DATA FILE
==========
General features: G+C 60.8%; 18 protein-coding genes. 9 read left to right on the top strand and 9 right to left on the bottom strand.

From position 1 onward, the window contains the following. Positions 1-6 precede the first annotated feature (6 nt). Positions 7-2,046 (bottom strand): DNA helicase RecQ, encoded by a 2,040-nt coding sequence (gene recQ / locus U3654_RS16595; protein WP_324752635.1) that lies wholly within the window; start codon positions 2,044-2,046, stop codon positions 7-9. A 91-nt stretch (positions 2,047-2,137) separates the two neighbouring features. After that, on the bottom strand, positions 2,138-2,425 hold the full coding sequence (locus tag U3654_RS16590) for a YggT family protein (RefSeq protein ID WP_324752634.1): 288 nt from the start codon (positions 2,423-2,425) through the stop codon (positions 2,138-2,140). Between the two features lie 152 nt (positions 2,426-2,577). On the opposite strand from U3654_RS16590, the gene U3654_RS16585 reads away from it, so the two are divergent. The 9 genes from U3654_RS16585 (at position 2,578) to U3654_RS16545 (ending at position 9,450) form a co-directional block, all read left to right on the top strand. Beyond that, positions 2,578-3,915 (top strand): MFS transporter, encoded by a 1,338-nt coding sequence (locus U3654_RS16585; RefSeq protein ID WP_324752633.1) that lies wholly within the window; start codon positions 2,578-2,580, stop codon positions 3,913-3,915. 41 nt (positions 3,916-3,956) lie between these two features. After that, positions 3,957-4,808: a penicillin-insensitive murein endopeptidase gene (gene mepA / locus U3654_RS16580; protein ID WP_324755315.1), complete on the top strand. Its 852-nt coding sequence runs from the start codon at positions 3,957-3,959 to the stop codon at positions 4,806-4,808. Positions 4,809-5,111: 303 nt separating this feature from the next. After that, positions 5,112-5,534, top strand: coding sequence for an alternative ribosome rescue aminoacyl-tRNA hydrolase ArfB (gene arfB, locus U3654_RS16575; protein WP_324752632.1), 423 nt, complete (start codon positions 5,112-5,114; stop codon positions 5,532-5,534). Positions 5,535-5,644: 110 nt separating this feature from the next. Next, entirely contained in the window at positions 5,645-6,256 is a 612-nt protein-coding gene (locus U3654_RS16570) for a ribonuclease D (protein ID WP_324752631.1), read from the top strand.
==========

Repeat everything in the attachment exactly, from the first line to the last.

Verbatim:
General features: G+C 60.8%; 18 protein-coding genes. 9 read left to right on the top strand and 9 right to left on the bottom strand.

From position 1 onward, the window contains the following. Positions 1-6 precede the first annotated feature (6 nt). Positions 7-2,046 (bottom strand): DNA helicase RecQ, encoded by a 2,040-nt coding sequence (gene recQ / locus U3654_RS16595; protein WP_324752635.1) that lies wholly within the window; start codon positions 2,044-2,046, stop codon positions 7-9. A 91-nt stretch (positions 2,047-2,137) separates the two neighbouring features. After that, on the bottom strand, positions 2,138-2,425 hold the full coding sequence (locus tag U3654_RS16590) for a YggT family protein (RefSeq protein ID WP_324752634.1): 288 nt from the start codon (positions 2,423-2,425) through the stop codon (positions 2,138-2,140). Between the two features lie 152 nt (positions 2,426-2,577). On the opposite strand from U3654_RS16590, the gene U3654_RS16585 reads away from it, so the two are divergent. The 9 genes from U3654_RS16585 (at position 2,578) to U3654_RS16545 (ending at position 9,450) form a co-directional block, all read left to right on the top strand. Beyond that, positions 2,578-3,915 (top strand): MFS transporter, encoded by a 1,338-nt coding sequence (locus U3654_RS16585; RefSeq protein ID WP_324752633.1) that lies wholly within the window; start codon positions 2,578-2,580, stop codon positions 3,913-3,915. 41 nt (positions 3,916-3,956) lie between these two features. After that, positions 3,957-4,808: a penicillin-insensitive murein endopeptidase gene (gene mepA / locus U3654_RS16580; protein ID WP_324755315.1), complete on the top strand. Its 852-nt coding sequence runs from the start codon at positions 3,957-3,959 to the stop codon at positions 4,806-4,808. Positions 4,809-5,111: 303 nt separating this feature from the next. After that, positions 5,112-5,534, top strand: coding sequence for an alternative ribosome rescue aminoacyl-tRNA hydrolase ArfB (gene arfB, locus U3654_RS16575; protein WP_324752632.1), 423 nt, complete (start codon positions 5,112-5,114; stop codon positions 5,532-5,534). Positions 5,535-5,644: 110 nt separating this feature from the next. Next, entirely contained in the window at positions 5,645-6,256 is a 612-nt protein-coding gene (locus U3654_RS16570) for a ribonuclease D (protein ID WP_324752631.1), read from the top strand.